Guest Blogger Ann Zuccardy: 5 Habits of Smart Thinkers

Brain training sells.

Brain training claims to help you be more productive.  Think faster.  Improve your memory.

But is it worth the money to join one of those brain training websites that claim to promote intellectual fitness?

Some recent studies say no – these sites just make you better at playing the games on the sites and do little to promote your ability to solve problems or adapt to new challenges.

In my 2013 TEDx talk, I identified qualities that I believe make people smart.  A 2011 brain injury forced me to create compensatory strategies to use my brain in ways I had previously taken for granted.  It wasn’t until I began preparing my TEDx talks that I realized much of what I was learning was backed up by neuroscientific studies.

I have identified five habits of smart lifelong thinkers – the folks who stay sharp and productive until the day they die. I know these qualities won’t cure or slow down the ravages of many neurological diseases, but for the otherwise healthy, they re solid brain training habits that won’t cost you a dime.

  1. Smart thinkers frequently try new things.
    I’m not saying you have to learn Chinese or travel the world (though these things will improve your neuroplasticity). Try brushing your teeth using your non-dominant hand for a month. Learn techniques for memorizing lists. Try a dish you’ve never eaten before. Learn to play a new musical instrument. Walk around your house blindfolded for a day. Walk backwards. Teach someone else a skill you know well. All these suggestions exercise your brain by forcing your neurons to connect in ways they’re not used to.
  2. Smart thinkers think about thinking. This is known as metacognition. It means we become aware of our habits of perception and learning. Smart thinkers use this awareness to assess their effectiveness and approach and adapt their learning strategies according to the demands of new challenges.
  3. Smart thinkers try to figure it out. I’m not saying asking questions is a bad thing, but smart thinkers look for patterns, work on cracking the code, and read the manual before giving up on a task or asking for help. There is a happy medium between figuring it out for oneself and asking for help. When we figure it out using strategies we already know, we build confidence and seal it into memory more effectively.
  4. Smart thinkers laugh and play. Recently, I became a certified laughter yoga leader. Laughter yoga isn’t yoga the way we usually think about it.  It’s deep breathing and stretching combined with laughter.  Think it sounds a little “woo-woo” and nutty?  Think again.  Science shows us that our brains do not know the difference between manufactured and spontaneous laughter.  Both release endorphins and activate the limbic system.  Laughter and play positively affect empathy, creativity, and physical health.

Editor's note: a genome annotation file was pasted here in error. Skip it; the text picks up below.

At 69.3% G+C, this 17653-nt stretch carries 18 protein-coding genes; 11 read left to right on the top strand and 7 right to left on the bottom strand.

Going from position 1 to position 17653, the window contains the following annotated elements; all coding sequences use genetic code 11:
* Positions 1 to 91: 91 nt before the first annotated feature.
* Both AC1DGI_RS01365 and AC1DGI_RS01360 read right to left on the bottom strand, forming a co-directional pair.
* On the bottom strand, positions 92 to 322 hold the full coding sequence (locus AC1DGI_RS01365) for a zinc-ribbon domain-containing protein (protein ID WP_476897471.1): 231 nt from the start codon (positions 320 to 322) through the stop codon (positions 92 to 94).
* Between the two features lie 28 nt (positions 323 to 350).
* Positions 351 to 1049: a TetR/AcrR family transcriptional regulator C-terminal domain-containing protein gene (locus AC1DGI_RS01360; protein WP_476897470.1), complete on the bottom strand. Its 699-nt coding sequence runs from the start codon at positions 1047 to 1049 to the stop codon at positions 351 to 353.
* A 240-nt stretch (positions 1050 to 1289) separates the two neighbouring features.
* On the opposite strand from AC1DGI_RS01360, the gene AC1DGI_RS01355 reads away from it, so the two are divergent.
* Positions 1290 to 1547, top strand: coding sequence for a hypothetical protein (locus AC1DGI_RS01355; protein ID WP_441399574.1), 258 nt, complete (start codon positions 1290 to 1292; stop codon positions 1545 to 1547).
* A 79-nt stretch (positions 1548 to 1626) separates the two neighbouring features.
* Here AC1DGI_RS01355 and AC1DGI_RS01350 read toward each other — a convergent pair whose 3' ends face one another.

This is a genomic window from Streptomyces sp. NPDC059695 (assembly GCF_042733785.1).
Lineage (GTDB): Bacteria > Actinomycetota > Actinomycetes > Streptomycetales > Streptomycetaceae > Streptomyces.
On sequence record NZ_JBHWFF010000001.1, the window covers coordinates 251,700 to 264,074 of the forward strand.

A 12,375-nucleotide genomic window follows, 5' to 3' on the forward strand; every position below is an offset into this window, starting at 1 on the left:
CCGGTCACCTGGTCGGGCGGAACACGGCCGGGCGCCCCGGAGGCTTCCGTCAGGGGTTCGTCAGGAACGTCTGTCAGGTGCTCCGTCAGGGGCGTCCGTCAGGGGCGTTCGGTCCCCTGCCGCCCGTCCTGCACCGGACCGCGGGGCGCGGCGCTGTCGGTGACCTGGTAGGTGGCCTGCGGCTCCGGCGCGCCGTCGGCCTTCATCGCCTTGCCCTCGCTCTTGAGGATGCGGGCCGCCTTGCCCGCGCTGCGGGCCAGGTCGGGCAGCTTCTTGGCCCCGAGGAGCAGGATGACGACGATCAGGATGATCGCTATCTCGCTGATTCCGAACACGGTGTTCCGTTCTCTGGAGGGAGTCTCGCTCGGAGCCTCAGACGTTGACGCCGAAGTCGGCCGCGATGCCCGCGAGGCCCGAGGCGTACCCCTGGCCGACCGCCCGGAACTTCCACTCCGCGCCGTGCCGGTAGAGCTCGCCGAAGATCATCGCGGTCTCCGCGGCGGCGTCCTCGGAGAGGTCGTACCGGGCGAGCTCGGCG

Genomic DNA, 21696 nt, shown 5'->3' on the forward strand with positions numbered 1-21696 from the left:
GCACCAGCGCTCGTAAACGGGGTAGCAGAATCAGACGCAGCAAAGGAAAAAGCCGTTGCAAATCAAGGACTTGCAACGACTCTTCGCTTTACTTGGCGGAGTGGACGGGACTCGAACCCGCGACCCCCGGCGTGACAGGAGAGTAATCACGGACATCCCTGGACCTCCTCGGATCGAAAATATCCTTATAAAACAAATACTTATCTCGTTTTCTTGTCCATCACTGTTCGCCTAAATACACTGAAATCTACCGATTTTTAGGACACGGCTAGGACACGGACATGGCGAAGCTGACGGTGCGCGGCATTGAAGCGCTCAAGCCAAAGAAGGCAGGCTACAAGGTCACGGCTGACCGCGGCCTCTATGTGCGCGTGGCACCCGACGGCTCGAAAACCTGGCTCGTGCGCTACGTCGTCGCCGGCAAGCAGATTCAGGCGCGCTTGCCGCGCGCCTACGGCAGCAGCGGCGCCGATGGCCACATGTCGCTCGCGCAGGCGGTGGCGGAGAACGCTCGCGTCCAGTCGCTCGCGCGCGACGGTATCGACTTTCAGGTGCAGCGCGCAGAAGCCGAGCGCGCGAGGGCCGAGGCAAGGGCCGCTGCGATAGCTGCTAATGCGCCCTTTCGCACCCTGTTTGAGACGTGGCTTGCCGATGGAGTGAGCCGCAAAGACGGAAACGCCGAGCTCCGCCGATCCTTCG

5. Smart thinkers eat omega-3 fatty acids. There’s a supplement out there for everything. It’s hard to know what to eat and what not to eat.  Omega-3 fatty acids, however, are backed by science as affecting brain health.  Your brain comprises about 3% of your body weight and yet it requires about 25-30% of the fuel you put into your body.  Omega-3 fatty acids are found in fishes like salmon and sardines.  They can also be found in flaxseed oil and some nuts and seeds.  You can also take a good omega-3 fatty acid supplement to improve brain and heart health.  Anything that’s good for your heart is also good for your brain.

There are many other habits of highly effective thinkers and there are many ways to work out your brain without breaking the bank.

Smarter thinkers are more productive, focused, and creative.  They know how to take care of their brains so their brains take care of them for many years.

annzuccardy-2015-cropABOUT ANN ZUCCARDY

A fall in a German bathtub in 2011 dramatically changed Ann Zuccardy’s life. 

Using the ingenuity she discovered after the brain injury she sustained in that fall, along with three decades as a corporate communicator, social media marketing expert, and teacher, Ann challenges conventional ideas about intelligence, self-care, and innovation. 

After her first TEDx talk in 2013, How a Brain Injury Made Me Smarter, Ann discovered a new passion and now speaks professionally on the impact of humor on our brains and resilience in the face of change. 

Additionally, Ann is a certified laughter yoga leader and works with businesses, non-profits, and schools to introduce the scientifically-proven benefits of laughter on productivity, innovation, and physical health. 

Ann splits her time between her home in Vermont and New York City.  She is working on her graduate degree in English and expects to graduate in 2018. When she’s not speaking, or studying, she enjoys photography, gardening, writing, traveling to little-known places, and spending time with her rescue dog, Jackson. 


For brain tips, follow Ann on Twitter @annzuccardy

For stress reducing laughter yoga training at your organization, contact Ann at

Leave a Reply